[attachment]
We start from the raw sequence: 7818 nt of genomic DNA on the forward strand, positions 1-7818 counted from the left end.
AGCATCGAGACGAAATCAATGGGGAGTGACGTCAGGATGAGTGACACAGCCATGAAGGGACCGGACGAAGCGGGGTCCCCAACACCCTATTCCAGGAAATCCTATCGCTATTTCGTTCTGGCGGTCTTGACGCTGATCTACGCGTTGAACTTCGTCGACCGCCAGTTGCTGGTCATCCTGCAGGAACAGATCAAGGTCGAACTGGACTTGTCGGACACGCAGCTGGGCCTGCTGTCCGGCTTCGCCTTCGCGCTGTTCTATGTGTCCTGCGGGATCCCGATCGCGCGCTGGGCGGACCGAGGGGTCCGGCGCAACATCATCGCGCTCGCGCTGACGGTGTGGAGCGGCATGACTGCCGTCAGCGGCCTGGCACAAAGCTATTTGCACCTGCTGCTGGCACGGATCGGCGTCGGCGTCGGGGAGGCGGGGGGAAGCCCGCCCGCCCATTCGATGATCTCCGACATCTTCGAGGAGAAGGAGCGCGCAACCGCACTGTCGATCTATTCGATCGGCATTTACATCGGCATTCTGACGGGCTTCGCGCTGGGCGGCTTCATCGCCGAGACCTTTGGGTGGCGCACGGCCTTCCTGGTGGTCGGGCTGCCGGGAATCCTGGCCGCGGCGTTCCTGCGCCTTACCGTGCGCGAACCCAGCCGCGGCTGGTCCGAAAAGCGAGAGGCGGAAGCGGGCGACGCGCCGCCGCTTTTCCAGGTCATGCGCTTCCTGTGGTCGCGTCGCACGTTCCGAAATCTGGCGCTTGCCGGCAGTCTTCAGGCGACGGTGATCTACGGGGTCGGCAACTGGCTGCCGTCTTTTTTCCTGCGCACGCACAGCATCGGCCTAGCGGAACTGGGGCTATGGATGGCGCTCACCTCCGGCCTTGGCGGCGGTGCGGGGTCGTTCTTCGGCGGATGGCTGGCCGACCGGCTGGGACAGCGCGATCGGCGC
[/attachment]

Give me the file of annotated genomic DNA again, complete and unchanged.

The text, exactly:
We start from the raw sequence: 7818 nt of genomic DNA on the forward strand, positions 1-7818 counted from the left end.
AGCATCGAGACGAAATCAATGGGGAGTGACGTCAGGATGAGTGACACAGCCATGAAGGGACCGGACGAAGCGGGGTCCCCAACACCCTATTCCAGGAAATCCTATCGCTATTTCGTTCTGGCGGTCTTGACGCTGATCTACGCGTTGAACTTCGTCGACCGCCAGTTGCTGGTCATCCTGCAGGAACAGATCAAGGTCGAACTGGACTTGTCGGACACGCAGCTGGGCCTGCTGTCCGGCTTCGCCTTCGCGCTGTTCTATGTGTCCTGCGGGATCCCGATCGCGCGCTGGGCGGACCGAGGGGTCCGGCGCAACATCATCGCGCTCGCGCTGACGGTGTGGAGCGGCATGACTGCCGTCAGCGGCCTGGCACAAAGCTATTTGCACCTGCTGCTGGCACGGATCGGCGTCGGCGTCGGGGAGGCGGGGGGAAGCCCGCCCGCCCATTCGATGATCTCCGACATCTTCGAGGAGAAGGAGCGCGCAACCGCACTGTCGATCTATTCGATCGGCATTTACATCGGCATTCTGACGGGCTTCGCGCTGGGCGGCTTCATCGCCGAGACCTTTGGGTGGCGCACGGCCTTCCTGGTGGTCGGGCTGCCGGGAATCCTGGCCGCGGCGTTCCTGCGCCTTACCGTGCGCGAACCCAGCCGCGGCTGGTCCGAAAAGCGAGAGGCGGAAGCGGGCGACGCGCCGCCGCTTTTCCAGGTCATGCGCTTCCTGTGGTCGCGTCGCACGTTCCGAAATCTGGCGCTTGCCGGCAGTCTTCAGGCGACGGTGATCTACGGGGTCGGCAACTGGCTGCCGTCTTTTTTCCTGCGCACGCACAGCATCGGCCTAGCGGAACTGGGGCTATGGATGGCGCTCACCTCCGGCCTTGGCGGCGGTGCGGGGTCGTTCTTCGGCGGATGGCTGGCCGACCGGCTGGGACAGCGCGATCGGCGC